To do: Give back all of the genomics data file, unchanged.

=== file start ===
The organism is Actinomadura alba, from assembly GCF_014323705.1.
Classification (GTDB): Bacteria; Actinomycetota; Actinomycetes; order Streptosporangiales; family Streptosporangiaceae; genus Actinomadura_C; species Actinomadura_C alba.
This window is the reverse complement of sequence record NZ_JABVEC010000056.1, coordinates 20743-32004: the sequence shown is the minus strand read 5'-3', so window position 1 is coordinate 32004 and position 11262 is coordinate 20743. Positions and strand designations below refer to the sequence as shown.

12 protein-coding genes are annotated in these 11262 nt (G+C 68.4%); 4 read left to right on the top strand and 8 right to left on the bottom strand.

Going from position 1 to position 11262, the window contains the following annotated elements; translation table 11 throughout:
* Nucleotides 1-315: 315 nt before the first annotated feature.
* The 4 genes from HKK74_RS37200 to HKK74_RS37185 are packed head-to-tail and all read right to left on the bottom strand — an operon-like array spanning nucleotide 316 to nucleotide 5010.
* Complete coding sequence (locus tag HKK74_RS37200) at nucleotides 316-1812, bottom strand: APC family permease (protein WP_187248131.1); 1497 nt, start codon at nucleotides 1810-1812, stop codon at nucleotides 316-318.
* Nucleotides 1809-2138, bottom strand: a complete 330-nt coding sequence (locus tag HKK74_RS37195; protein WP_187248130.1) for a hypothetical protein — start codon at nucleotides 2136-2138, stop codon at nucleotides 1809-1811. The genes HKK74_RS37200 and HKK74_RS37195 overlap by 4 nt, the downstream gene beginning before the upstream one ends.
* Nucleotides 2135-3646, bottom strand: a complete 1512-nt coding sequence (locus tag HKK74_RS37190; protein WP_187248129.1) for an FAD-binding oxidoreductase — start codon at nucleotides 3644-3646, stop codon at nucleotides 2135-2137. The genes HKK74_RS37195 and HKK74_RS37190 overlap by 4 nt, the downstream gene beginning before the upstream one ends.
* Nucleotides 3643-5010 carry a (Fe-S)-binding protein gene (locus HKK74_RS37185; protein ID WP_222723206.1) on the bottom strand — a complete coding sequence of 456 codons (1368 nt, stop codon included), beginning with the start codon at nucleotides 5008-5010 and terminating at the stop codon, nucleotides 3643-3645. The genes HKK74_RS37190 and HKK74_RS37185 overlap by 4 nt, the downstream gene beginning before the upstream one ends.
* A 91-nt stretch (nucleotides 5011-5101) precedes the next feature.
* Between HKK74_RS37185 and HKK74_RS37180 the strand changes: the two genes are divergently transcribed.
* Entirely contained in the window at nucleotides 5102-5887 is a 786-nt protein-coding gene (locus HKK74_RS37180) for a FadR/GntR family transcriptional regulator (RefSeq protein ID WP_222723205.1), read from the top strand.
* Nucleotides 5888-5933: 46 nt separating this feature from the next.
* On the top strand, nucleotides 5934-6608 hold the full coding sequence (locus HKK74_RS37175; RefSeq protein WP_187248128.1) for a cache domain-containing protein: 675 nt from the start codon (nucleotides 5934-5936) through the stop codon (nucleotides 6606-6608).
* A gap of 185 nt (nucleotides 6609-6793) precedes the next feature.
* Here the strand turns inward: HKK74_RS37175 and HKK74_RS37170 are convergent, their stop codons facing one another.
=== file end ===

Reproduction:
The organism is Actinomadura alba, from assembly GCF_014323705.1.
Classification (GTDB): Bacteria; Actinomycetota; Actinomycetes; order Streptosporangiales; family Streptosporangiaceae; genus Actinomadura_C; species Actinomadura_C alba.
This window is the reverse complement of sequence record NZ_JABVEC010000056.1, coordinates 20743-32004: the sequence shown is the minus strand read 5'-3', so window position 1 is coordinate 32004 and position 11262 is coordinate 20743. Positions and strand designations below refer to the sequence as shown.

12 protein-coding genes are annotated in these 11262 nt (G+C 68.4%); 4 read left to right on the top strand and 8 right to left on the bottom strand.

Going from position 1 to position 11262, the window contains the following annotated elements; translation table 11 throughout:
* Nucleotides 1-315: 315 nt before the first annotated feature.
* The 4 genes from HKK74_RS37200 to HKK74_RS37185 are packed head-to-tail and all read right to left on the bottom strand — an operon-like array spanning nucleotide 316 to nucleotide 5010.
* Complete coding sequence (locus tag HKK74_RS37200) at nucleotides 316-1812, bottom strand: APC family permease (protein WP_187248131.1); 1497 nt, start codon at nucleotides 1810-1812, stop codon at nucleotides 316-318.
* Nucleotides 1809-2138, bottom strand: a complete 330-nt coding sequence (locus tag HKK74_RS37195; protein WP_187248130.1) for a hypothetical protein — start codon at nucleotides 2136-2138, stop codon at nucleotides 1809-1811. The genes HKK74_RS37200 and HKK74_RS37195 overlap by 4 nt, the downstream gene beginning before the upstream one ends.
* Nucleotides 2135-3646, bottom strand: a complete 1512-nt coding sequence (locus tag HKK74_RS37190; protein WP_187248129.1) for an FAD-binding oxidoreductase — start codon at nucleotides 3644-3646, stop codon at nucleotides 2135-2137. The genes HKK74_RS37195 and HKK74_RS37190 overlap by 4 nt, the downstream gene beginning before the upstream one ends.
* Nucleotides 3643-5010 carry a (Fe-S)-binding protein gene (locus HKK74_RS37185; protein ID WP_222723206.1) on the bottom strand — a complete coding sequence of 456 codons (1368 nt, stop codon included), beginning with the start codon at nucleotides 5008-5010 and terminating at the stop codon, nucleotides 3643-3645. The genes HKK74_RS37190 and HKK74_RS37185 overlap by 4 nt, the downstream gene beginning before the upstream one ends.
* A 91-nt stretch (nucleotides 5011-5101) precedes the next feature.
* Between HKK74_RS37185 and HKK74_RS37180 the strand changes: the two genes are divergently transcribed.
* Entirely contained in the window at nucleotides 5102-5887 is a 786-nt protein-coding gene (locus HKK74_RS37180) for a FadR/GntR family transcriptional regulator (RefSeq protein ID WP_222723205.1), read from the top strand.
* Nucleotides 5888-5933: 46 nt separating this feature from the next.
* On the top strand, nucleotides 5934-6608 hold the full coding sequence (locus HKK74_RS37175; RefSeq protein WP_187248128.1) for a cache domain-containing protein: 675 nt from the start codon (nucleotides 5934-5936) through the stop codon (nucleotides 6606-6608).
* A gap of 185 nt (nucleotides 6609-6793) precedes the next feature.
* Here the strand turns inward: HKK74_RS37175 and HKK74_RS37170 are convergent, their stop codons facing one another.